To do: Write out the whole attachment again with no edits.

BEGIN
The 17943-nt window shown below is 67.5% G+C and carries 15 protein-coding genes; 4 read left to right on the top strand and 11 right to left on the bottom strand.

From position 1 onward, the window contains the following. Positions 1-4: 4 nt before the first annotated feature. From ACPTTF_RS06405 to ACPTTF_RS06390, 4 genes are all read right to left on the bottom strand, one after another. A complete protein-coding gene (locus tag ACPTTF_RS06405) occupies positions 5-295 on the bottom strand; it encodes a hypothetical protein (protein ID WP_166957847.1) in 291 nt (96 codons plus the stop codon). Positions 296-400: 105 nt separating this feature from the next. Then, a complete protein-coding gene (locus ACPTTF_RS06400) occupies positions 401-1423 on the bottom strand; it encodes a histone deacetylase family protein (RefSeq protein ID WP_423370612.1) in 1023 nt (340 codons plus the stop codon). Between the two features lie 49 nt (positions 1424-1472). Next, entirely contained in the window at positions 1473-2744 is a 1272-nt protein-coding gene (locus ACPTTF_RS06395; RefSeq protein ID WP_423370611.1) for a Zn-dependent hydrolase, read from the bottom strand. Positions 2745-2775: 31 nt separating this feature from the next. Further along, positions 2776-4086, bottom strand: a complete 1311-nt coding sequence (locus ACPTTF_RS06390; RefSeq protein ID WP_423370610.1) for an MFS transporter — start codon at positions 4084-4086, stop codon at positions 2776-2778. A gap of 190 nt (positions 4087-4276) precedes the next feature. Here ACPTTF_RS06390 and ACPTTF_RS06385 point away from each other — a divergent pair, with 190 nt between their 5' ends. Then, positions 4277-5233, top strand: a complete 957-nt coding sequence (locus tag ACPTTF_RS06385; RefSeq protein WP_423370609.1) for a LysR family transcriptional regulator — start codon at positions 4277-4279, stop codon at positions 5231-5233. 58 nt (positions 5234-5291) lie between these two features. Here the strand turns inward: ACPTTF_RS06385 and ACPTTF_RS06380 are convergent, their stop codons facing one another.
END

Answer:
The 17943-nt window shown below is 67.5% G+C and carries 15 protein-coding genes; 4 read left to right on the top strand and 11 right to left on the bottom strand.

From position 1 onward, the window contains the following. Positions 1-4: 4 nt before the first annotated feature. From ACPTTF_RS06405 to ACPTTF_RS06390, 4 genes are all read right to left on the bottom strand, one after another. A complete protein-coding gene (locus tag ACPTTF_RS06405) occupies positions 5-295 on the bottom strand; it encodes a hypothetical protein (protein ID WP_166957847.1) in 291 nt (96 codons plus the stop codon). Positions 296-400: 105 nt separating this feature from the next. Then, a complete protein-coding gene (locus ACPTTF_RS06400) occupies positions 401-1423 on the bottom strand; it encodes a histone deacetylase family protein (RefSeq protein ID WP_423370612.1) in 1023 nt (340 codons plus the stop codon). Between the two features lie 49 nt (positions 1424-1472). Next, entirely contained in the window at positions 1473-2744 is a 1272-nt protein-coding gene (locus ACPTTF_RS06395; RefSeq protein ID WP_423370611.1) for a Zn-dependent hydrolase, read from the bottom strand. Positions 2745-2775: 31 nt separating this feature from the next. Further along, positions 2776-4086, bottom strand: a complete 1311-nt coding sequence (locus ACPTTF_RS06390; RefSeq protein ID WP_423370610.1) for an MFS transporter — start codon at positions 4084-4086, stop codon at positions 2776-2778. A gap of 190 nt (positions 4087-4276) precedes the next feature. Here ACPTTF_RS06390 and ACPTTF_RS06385 point away from each other — a divergent pair, with 190 nt between their 5' ends. Then, positions 4277-5233, top strand: a complete 957-nt coding sequence (locus tag ACPTTF_RS06385; RefSeq protein WP_423370609.1) for a LysR family transcriptional regulator — start codon at positions 4277-4279, stop codon at positions 5231-5233. 58 nt (positions 5234-5291) lie between these two features. Here the strand turns inward: ACPTTF_RS06385 and ACPTTF_RS06380 are convergent, their stop codons facing one another.